Pulmonary arterial hypertension (PAH) is a severe cardiopulmonary vascular disease characterized by progressive pulmonary artery pressure elevation, increased pulmonary vascular resistance and ultimately right heart failure. Studies have demonstrated the involvement of multiple immune cells in the development of PAH in patients with PAH and in experimental PAH. Among them, macrophages, as the predominant inflammatory cells infiltrating around PAH lesions, play a crucial role in exacerbating pulmonary vascular remodeling in PAH. Macrophages are generally polarized into (classic) M1 and (alternative) M2 phenotypes, they accelerate the process of PAH by secreting various chemokines and growth factors (CX3CR1, PDGF). In this review we summarize the mechanisms of immune cell action in PAH, as well as the key factors that regulate the polarization of macrophages in different directions and their functional changes after polarization. We also summarize the effects of different microenvironments on macrophages in PAH. The insight into the interactions between macrophages and other cells, chemokines and growth factors may provide important clues for the development of new, safe and effective immune-targeted therapies for PAH.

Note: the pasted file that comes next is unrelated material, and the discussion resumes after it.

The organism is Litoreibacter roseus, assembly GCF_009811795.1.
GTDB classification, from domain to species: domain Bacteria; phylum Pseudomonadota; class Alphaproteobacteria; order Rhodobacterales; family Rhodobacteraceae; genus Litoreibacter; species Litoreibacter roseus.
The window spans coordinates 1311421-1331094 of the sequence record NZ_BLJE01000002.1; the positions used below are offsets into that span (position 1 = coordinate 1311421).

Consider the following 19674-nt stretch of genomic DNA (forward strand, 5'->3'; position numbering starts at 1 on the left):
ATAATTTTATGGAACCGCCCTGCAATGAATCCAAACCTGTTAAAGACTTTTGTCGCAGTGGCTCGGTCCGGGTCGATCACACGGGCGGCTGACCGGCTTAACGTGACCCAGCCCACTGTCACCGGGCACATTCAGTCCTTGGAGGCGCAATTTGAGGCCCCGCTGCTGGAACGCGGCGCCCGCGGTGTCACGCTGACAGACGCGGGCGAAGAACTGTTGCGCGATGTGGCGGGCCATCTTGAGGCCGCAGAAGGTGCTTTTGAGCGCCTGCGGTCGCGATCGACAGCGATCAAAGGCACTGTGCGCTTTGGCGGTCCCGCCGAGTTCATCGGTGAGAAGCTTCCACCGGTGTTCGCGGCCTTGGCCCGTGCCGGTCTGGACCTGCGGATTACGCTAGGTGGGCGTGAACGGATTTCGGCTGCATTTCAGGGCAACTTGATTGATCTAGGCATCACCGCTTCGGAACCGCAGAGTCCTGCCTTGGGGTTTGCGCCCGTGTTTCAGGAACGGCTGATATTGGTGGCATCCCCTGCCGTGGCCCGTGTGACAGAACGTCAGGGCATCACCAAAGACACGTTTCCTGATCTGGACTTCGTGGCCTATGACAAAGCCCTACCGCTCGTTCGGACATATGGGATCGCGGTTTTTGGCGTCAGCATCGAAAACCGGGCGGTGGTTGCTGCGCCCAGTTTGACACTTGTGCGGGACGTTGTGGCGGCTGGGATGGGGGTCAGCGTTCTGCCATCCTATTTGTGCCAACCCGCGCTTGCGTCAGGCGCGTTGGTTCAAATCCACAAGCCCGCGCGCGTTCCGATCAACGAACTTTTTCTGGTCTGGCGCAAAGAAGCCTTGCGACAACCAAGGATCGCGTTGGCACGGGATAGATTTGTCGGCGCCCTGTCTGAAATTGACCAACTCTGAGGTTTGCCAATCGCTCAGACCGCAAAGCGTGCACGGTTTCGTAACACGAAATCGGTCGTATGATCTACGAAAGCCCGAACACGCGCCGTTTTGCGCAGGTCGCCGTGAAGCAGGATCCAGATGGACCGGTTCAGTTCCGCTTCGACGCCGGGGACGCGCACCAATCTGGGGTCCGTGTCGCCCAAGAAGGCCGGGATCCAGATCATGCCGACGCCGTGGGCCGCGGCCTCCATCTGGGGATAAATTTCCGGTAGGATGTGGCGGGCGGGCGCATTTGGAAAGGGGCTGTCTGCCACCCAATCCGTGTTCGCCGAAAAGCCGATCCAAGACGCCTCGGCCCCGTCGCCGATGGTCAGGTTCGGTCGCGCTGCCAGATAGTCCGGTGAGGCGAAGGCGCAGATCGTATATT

Keywords: Pulmonary arterial hypertension; inflammatory response; macrophage microenvironment; macrophages; vascular remodeling.
Copyright © 2023 Zhang, Wang, Pang, Shi, Li, Xie, Wang, Zhang, Zhou, Chen, Han, Zhao and He.